Kittens can start to reproduce between five to nine months, or around 4.4 pounds. A sexually mature cat can have kittens as soon as her very first heat cycle. Each pregnancy in a cat lasts around 65 days, and a cat can go into heat immediately after giving birth. Female cats typically go into heat in the warmer months of the year and can be in heat year-round if the climate they reside in is warm enough. A cat typically gives birth three times a year, with an average of four kittens per litter. That is 12 kittens per year. Cats have the ability to breed through their elderly years, though their ability to reproduce decreases as they age.

A cat lives an average of 15 years, so let's say a feral cat has her first litter at one year old and her last litter at 13, with three litters per year and four kittens per litter. That is 144 kittens from a population of one breeding male and one breeding female within a lifetime. Let's say that your local feral community has four breeding females and one breeding male to begin with. That population of cats could have 48 kittens per year. Around 75% of all feral kittens die within the first six months of their life, which in this population would be 36 kittens.

Assuming those 12 remaining kittens stay within that population and eight are female with four males. That is 12 breeding females and five breeding males. Those 12 breeding females could have 144 kittens with one male, and the other four males could breed with other cats of a different community. This is a huge problem, not only for the lives of the cats themselves but for the ecosystem which could easily get overrun with cats.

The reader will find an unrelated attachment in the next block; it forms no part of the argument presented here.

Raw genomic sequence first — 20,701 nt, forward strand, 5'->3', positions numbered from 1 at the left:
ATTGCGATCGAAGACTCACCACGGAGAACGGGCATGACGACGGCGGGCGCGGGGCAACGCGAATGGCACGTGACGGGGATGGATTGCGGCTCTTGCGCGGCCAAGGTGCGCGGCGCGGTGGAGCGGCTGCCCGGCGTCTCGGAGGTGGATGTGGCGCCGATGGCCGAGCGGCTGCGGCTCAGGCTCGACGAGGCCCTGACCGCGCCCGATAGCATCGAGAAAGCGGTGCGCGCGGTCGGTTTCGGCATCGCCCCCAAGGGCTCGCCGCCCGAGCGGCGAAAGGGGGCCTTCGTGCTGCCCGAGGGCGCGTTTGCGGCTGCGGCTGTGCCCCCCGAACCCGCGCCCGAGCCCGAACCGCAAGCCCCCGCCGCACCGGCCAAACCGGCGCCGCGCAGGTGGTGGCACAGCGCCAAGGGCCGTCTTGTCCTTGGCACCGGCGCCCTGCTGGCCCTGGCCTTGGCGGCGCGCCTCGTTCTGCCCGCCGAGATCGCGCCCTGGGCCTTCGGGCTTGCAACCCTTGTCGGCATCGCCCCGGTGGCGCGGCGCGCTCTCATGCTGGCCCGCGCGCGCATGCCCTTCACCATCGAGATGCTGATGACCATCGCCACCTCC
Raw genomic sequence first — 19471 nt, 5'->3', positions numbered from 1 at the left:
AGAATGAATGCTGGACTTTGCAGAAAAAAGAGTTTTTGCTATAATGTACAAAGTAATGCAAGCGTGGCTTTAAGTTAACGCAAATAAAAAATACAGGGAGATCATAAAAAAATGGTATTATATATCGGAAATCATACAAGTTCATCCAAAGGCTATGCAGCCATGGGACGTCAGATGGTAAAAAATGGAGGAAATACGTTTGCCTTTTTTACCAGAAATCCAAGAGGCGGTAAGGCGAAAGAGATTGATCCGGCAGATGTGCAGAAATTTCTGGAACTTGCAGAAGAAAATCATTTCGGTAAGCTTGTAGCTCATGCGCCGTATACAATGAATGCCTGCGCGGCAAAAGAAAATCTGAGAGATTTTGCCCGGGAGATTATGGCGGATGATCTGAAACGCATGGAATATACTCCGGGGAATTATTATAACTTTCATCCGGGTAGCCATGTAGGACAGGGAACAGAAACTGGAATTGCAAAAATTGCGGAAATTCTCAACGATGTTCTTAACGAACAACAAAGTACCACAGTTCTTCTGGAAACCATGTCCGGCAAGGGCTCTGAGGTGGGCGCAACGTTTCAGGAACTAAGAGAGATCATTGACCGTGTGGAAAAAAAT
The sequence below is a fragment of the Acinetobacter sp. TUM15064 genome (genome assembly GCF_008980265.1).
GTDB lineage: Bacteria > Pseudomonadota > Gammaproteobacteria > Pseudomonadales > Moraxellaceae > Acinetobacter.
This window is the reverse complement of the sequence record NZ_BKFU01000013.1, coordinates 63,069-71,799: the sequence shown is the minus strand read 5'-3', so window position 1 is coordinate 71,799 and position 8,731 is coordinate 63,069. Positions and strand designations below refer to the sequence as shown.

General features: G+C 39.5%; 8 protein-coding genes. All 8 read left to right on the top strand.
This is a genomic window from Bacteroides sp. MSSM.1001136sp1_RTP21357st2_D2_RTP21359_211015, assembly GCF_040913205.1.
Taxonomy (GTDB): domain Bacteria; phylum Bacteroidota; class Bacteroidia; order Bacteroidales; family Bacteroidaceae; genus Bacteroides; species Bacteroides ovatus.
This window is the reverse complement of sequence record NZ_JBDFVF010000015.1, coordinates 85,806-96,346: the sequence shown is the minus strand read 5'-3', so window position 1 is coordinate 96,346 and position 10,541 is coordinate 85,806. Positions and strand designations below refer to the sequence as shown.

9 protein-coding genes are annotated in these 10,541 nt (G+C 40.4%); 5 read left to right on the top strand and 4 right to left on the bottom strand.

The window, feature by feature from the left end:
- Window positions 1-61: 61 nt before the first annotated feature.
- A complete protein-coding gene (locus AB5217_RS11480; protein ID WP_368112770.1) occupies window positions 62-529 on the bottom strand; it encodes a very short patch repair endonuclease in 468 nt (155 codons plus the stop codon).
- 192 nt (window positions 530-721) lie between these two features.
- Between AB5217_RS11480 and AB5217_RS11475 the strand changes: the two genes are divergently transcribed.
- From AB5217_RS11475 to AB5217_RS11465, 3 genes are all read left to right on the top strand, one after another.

The problem cannot be solved without human intervention. Cats are animals, and just like every other animal they have the natural instinct to breed and will continue to breed until they are unable to do so. Communities can help stop this problem at the source by neutering feral populations. Vet clinics generally offer a discount to people bringing in TNR cats. You can tell a cat has been neutered if the tip of its ear has been cut. If you notice a growing feral population, remember the lives of cats you could save by taking them in and getting them neutered.